Wind farm on farmland in Aragon, Spain. Credit: Freepik.

Central European Farmers’ Groups Call For Protests Against EU Climate Change Policies

Farmers’ organisations from Central and Eastern Europe have called on farmers to protest against the European Union’s reforms of its agricultural policy, the Czech Agrarian Chamber announced today, adding that major demonstrations are planned for 22 February.

Farmers have recently been protesting in many European countries in opposition to the EU’s Green Deal for Europe, which aims to achieve climate neutrality for the EU by 2050. Farmers are complaining of rising costs, and what they see as unfair foreign competition.

For the last two days, farmers’ organisations have been in talks over EU policy and its impact on agriculture with European Commissioner for Agriculture Janusz Wojciechowski, in Otrebusy near Warsaw. 

According to the Czech Agrarian Chamber, organisations from the Czech Republic, Hungary, Latvia, Lithuania, Poland and Slovakia handed their demands to Commissioner Wojciechowski, including compensation for farmers for meeting the new rules concerning environmental protection, relief from the administrative burden, and clarification of the subsidy system, as well as better regulation of Ukrainian produce entering the EU market.

Farmers’ groups have also called for protest rides to border crossings where farmers will meet their colleagues from other countries.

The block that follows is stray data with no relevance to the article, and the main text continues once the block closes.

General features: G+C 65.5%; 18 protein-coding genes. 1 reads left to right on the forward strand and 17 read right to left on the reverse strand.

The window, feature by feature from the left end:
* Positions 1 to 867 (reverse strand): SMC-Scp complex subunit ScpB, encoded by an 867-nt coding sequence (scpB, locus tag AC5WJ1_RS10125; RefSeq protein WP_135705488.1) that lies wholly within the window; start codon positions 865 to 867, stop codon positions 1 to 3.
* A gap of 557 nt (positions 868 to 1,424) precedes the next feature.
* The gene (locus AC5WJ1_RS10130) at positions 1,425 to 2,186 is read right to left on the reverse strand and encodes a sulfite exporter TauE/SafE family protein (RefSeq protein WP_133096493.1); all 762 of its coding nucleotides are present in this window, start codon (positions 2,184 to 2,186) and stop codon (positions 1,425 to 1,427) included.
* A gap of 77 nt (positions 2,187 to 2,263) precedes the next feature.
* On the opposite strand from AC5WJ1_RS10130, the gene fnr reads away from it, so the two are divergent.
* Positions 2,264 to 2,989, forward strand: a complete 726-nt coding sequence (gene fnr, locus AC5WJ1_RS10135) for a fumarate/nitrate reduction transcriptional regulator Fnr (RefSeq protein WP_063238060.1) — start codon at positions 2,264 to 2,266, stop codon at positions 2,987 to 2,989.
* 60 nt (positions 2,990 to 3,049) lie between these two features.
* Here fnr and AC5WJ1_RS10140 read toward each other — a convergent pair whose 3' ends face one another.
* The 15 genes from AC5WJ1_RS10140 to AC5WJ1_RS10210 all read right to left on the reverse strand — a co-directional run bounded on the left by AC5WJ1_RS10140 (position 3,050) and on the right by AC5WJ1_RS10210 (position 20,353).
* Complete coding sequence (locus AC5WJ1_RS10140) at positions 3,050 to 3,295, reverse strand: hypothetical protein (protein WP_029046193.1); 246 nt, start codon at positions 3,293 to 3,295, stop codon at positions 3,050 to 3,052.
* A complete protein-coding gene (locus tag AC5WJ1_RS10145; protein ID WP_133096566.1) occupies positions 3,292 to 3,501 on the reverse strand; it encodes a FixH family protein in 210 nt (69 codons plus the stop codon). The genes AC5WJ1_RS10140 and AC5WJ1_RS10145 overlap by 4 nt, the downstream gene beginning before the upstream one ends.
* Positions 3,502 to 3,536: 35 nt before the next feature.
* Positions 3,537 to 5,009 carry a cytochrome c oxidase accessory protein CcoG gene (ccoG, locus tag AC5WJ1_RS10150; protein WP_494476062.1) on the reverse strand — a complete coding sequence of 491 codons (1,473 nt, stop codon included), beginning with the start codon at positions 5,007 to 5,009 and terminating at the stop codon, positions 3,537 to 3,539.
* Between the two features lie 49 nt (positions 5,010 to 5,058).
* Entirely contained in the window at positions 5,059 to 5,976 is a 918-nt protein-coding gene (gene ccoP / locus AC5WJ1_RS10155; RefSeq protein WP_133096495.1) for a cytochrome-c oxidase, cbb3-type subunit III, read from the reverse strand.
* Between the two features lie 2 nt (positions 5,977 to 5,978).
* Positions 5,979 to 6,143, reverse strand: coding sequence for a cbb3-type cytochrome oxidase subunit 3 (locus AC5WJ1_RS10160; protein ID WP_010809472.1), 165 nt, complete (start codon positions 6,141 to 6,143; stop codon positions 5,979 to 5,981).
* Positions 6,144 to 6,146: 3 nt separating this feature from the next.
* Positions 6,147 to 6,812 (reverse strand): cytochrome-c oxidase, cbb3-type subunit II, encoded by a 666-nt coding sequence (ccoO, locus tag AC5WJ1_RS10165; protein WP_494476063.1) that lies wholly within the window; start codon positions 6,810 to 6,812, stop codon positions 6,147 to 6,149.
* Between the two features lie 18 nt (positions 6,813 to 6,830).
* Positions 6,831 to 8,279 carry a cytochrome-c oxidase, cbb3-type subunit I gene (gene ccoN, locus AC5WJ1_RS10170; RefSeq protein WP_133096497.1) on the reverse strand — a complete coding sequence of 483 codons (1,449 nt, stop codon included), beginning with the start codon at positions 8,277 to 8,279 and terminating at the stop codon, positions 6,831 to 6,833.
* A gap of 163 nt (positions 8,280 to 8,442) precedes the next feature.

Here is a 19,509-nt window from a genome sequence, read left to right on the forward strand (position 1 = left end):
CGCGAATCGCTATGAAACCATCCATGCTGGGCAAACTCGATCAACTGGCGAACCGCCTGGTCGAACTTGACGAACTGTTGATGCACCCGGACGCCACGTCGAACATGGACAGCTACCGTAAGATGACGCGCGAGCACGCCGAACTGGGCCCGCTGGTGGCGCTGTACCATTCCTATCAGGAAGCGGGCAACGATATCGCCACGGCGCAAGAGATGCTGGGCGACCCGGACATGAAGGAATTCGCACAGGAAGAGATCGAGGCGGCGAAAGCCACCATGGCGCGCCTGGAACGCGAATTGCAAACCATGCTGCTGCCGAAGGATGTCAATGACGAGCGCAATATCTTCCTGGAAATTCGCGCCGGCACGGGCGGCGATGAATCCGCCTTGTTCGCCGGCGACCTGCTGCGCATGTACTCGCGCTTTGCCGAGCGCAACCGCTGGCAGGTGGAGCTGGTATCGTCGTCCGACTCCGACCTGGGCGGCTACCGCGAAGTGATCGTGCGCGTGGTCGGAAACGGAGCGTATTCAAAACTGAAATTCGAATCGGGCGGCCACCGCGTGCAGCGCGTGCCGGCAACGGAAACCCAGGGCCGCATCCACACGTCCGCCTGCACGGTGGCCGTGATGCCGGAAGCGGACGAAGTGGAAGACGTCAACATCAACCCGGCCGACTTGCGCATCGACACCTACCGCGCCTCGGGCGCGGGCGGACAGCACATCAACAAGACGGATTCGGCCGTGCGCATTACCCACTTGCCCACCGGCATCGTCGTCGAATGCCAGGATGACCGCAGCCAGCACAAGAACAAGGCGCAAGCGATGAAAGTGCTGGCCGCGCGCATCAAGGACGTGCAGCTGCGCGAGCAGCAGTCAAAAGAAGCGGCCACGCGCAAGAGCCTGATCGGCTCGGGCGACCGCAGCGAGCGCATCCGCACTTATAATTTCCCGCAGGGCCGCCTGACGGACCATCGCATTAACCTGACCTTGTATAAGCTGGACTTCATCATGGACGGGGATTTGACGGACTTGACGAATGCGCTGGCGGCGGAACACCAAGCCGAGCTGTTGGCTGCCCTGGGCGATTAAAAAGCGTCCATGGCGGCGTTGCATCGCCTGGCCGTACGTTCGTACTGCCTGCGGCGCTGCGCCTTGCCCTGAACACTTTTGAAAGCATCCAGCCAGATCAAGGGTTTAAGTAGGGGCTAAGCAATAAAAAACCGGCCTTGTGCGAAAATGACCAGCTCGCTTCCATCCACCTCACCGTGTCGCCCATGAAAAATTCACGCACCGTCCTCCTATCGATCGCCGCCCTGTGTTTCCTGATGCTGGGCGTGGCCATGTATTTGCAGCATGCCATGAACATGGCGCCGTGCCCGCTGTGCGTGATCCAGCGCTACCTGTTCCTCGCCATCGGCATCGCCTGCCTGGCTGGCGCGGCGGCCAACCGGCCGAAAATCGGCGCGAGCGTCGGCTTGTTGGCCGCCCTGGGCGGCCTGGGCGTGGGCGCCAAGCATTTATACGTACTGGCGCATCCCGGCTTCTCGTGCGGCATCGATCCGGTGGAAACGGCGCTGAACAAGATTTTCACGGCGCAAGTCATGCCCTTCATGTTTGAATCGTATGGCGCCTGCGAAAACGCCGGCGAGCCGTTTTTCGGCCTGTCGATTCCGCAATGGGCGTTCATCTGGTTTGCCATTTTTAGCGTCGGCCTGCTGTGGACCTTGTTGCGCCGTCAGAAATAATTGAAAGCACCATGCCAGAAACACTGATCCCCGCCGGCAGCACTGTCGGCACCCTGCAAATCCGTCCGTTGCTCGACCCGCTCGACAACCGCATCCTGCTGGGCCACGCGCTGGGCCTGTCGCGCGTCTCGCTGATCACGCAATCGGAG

“Unless the European Commission presents a plan to address these problems in a realistic way, these border crossing actions will be repeated,” wrote the Chamber.

“Only by coordinating our demands and acting together do we have a chance of drawing attention to the desperate situation in which European agriculture currently finds itself, and putting pressure on European and Czech politicians,” the Chamber’s head Jan Dolezal said.

In recent weeks, demonstrators demanding better conditions for farmers have disrupted transport and blocked borders in France, Germany, Poland, Romania, Spain and Portugal, among others. The protests are linked not only to the European Union’s efforts to tackle climate change, but also to the opening of the market to cheap Ukrainian products, which is intended to help Ukrainians facing Russian military aggression.

Brno Daily Subscribe
Sign up for morning news in your mail